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Questions about pre- app with liquids

Discussion in 'Ice Management' started by Derekg, Feb 15, 2005.

  1. Derekg

    Derekg Junior Member
    Messages: 7

    I have been trying liquid calcium as a pre app and have not had much success. Any tips?
     
  2. capital

    capital Senior Member
    Messages: 127

    could you provide more info.............I E what is your disappointment or what exactly are your trying to do with your pre apps? What were you expecting to do and what are your results that your getting this far.
     
  3. Derekg

    Derekg Junior Member
    Messages: 7

    I am using liquid calcium and was trying to use the product to burn off snowfalls of less than an inch. We have had limited success in the parking lots and little to no success using it on sidewalks. As a post app and for pre treating salt it works great.
     
  4. gt_racer50

    gt_racer50 Senior Member
    from Ohio
    Messages: 484

    I've never had much luck using it after the fact either. It will snap, crackle and pop, but that's about it. Pretreating will prevent any ice from sticking to the area treated. It works pretty good on dustings also. It just forms a layer that will not allow the ice to bond to the area treated. It does however make for a sloppy mess when trying to use a small snow blower. THe problem I have had and I'm sure everyone else this year, is all the rain. You put it down and all the rain washes it off before it snows. Waste of time and money I think. I could be wrong though.
     
  5. capital

    capital Senior Member
    Messages: 127

    If you are trying to burn off an inch of snow it will not work for that. As pointed out if you have a rain infront of a snow fall then it will wash away your product. this year has been down side on weather acting correctly so you can get your pre app down infront of snow. I have seen liquid Mag used to burn parking lots after snow has been pushed. After looking at systems and talking to those who use them realized in my market they were not factoring the wear and tear on their equipment. So we continue to use salt treated with mag and use trucks equipped with spreaders. On the salt brine it is a great product if u use it to keep snow and ice from bonding to parking lots. The benefit is you need less product to melt your parking lot after you push it and you will also notice less wear and tear on your trucks and cutting blades.
     
  6. Derekg

    Derekg Junior Member
    Messages: 7

    What is being used to apply liquids to sidewalks/ We use a four-wheeler with a sprayer and have 3 trucks with 200 gallon tanks with 50' hoses. Is there anything that works any better?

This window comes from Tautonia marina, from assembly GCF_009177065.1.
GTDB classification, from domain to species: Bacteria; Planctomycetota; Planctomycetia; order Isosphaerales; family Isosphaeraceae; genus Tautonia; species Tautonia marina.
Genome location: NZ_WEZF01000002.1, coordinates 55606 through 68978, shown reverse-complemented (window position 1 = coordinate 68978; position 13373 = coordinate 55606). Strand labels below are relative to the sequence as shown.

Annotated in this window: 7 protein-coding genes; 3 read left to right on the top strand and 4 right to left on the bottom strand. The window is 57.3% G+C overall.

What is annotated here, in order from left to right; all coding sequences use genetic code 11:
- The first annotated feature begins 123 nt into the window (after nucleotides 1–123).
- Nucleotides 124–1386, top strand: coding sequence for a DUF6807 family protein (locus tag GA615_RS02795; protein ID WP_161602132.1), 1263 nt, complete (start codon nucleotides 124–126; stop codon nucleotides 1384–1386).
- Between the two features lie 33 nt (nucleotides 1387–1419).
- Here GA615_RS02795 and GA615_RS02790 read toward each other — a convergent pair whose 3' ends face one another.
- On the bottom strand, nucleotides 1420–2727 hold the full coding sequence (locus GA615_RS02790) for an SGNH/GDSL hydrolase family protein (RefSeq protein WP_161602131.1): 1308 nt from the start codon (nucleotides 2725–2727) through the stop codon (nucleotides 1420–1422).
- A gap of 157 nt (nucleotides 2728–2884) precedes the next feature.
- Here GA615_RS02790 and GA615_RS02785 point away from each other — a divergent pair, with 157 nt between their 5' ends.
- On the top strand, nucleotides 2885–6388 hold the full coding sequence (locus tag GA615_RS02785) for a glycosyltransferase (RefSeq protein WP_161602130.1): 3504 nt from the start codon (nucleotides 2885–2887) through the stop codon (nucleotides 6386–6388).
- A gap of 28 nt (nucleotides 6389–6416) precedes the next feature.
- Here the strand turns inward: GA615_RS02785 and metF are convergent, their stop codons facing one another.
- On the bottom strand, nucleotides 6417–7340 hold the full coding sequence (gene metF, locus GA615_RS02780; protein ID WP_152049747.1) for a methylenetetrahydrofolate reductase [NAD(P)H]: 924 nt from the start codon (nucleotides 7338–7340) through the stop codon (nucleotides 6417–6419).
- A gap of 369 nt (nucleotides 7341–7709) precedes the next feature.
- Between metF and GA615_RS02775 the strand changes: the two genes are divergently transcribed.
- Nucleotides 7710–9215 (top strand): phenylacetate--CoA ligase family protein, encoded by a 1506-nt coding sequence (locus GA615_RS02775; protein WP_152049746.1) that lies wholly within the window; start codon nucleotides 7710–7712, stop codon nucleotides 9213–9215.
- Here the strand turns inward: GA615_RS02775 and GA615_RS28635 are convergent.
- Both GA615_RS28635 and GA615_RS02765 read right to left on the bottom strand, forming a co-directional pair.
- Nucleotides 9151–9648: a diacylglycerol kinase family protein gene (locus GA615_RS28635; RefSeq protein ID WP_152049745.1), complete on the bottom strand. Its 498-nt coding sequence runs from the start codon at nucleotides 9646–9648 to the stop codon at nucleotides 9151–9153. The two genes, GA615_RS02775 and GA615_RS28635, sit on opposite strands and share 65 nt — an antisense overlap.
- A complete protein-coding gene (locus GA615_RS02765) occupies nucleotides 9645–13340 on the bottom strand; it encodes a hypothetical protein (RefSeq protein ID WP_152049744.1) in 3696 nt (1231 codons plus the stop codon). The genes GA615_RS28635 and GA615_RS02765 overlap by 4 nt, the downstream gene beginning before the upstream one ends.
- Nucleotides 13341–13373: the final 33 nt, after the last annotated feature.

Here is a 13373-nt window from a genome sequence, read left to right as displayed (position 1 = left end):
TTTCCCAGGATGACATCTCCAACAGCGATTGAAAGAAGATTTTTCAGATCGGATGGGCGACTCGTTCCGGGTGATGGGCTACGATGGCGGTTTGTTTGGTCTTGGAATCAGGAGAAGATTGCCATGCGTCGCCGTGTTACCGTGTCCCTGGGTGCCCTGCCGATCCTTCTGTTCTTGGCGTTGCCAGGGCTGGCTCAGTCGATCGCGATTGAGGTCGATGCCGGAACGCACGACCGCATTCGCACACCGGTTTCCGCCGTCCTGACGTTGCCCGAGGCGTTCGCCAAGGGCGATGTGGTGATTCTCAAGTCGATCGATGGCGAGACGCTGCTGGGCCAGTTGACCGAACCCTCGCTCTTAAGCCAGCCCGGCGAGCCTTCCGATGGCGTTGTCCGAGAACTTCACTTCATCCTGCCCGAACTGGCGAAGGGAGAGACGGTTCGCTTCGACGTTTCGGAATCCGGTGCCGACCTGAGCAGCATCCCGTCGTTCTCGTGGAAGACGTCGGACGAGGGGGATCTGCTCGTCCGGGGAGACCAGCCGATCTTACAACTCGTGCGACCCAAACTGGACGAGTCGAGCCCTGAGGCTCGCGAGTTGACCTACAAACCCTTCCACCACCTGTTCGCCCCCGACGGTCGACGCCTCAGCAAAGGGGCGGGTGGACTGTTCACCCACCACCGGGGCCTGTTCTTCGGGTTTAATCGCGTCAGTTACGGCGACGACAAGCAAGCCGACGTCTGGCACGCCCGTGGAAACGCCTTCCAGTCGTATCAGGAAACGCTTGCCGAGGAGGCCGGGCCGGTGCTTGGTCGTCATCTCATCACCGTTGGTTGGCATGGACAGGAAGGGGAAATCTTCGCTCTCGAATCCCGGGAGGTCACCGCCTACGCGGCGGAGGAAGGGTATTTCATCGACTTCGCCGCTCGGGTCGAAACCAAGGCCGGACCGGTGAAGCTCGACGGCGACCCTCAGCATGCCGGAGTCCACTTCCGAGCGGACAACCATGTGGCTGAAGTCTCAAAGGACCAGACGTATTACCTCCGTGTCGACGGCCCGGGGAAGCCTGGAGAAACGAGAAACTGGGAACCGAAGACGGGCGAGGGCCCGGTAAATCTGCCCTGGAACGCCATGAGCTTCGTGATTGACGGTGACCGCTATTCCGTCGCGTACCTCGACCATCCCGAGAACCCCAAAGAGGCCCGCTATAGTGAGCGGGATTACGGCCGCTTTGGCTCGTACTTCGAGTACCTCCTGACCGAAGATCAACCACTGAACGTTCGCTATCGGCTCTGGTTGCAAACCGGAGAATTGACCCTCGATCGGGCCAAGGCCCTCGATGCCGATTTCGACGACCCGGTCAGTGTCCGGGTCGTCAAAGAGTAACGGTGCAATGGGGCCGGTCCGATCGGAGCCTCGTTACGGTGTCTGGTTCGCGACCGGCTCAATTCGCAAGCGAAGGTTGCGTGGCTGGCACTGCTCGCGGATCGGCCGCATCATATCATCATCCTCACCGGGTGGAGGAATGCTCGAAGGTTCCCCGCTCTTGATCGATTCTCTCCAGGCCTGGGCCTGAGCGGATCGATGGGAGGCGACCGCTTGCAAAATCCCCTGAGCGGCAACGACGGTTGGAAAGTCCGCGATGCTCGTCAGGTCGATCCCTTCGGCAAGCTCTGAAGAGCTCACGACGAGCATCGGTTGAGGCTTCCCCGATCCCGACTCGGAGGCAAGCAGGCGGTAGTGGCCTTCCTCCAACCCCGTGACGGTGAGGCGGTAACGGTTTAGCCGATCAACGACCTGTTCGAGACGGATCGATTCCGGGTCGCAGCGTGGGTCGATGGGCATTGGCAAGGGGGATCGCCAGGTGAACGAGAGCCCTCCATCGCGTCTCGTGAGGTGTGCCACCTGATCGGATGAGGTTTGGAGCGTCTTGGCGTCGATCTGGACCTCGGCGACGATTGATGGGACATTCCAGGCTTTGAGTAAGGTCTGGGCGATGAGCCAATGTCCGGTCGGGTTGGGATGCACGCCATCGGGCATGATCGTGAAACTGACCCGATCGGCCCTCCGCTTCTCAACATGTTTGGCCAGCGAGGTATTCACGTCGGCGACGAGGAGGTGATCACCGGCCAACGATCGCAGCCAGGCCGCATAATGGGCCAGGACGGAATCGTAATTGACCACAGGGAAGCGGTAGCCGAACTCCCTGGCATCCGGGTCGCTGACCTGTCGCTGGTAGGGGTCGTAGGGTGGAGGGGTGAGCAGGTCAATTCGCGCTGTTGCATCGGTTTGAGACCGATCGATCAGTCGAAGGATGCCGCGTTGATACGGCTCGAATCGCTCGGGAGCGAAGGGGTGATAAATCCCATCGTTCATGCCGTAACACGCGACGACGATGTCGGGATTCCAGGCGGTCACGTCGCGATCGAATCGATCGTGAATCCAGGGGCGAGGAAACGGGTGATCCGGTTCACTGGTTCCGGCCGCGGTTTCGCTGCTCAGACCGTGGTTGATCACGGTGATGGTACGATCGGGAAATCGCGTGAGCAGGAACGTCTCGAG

7. gt_racer50

    gt_racer50 Senior Member
    from Ohio
    Messages: 484

    I just use a tank sprayer with a 100' hose in the back of my truck hooked up to a battery. You can buy tanks with booms, but you are talking some bucks. If you have the work to make it worth your while, go for it. I don't.
     
  8. Blizzard Plower

    Blizzard Plower Junior Member
    from Il
    Messages: 27

    You need something in it to keep it there.

    IT evaporates.
     
  9. Derekg

    Derekg Junior Member
    Messages: 7

    Are you using calcium or mag ?
     
  10. Mark Oomkes

    Mark Oomkes PlowSite Fanatic
    Messages: 10,855

    What does this mean?

    I do not have any experience with CaCl, but we have been using Caliber for pre-treating. The amount of snow melted is dependent on the moisture content of the snow and also the application rate. What rates are you using for application? What kind of snow have you been receiving? What kind of nozzles are you using?

    I can guarantee that the CaCl is doing it's job, but it might be misapplied or the results might be less than what you were told to expect.

    The best use for liquids, IMO, is to prevent the bond of snow to pavement, anti-icing. At least in the Eastern US where the snow usually has more moisture. We've been able to melt an inch before with Caliber, but only if it is lake effect snow. Otherwise we have not had any luck with it melting down enough to prevent plowing or shoveling. Out West, where the snow is usually dry and the air is drier, is where it works better for anti-icing and de-icing.
     
  11. gt_racer50

    gt_racer50 Senior Member
    from Ohio
    Messages: 484

    The biggest problem this year is having it wash off with the rain.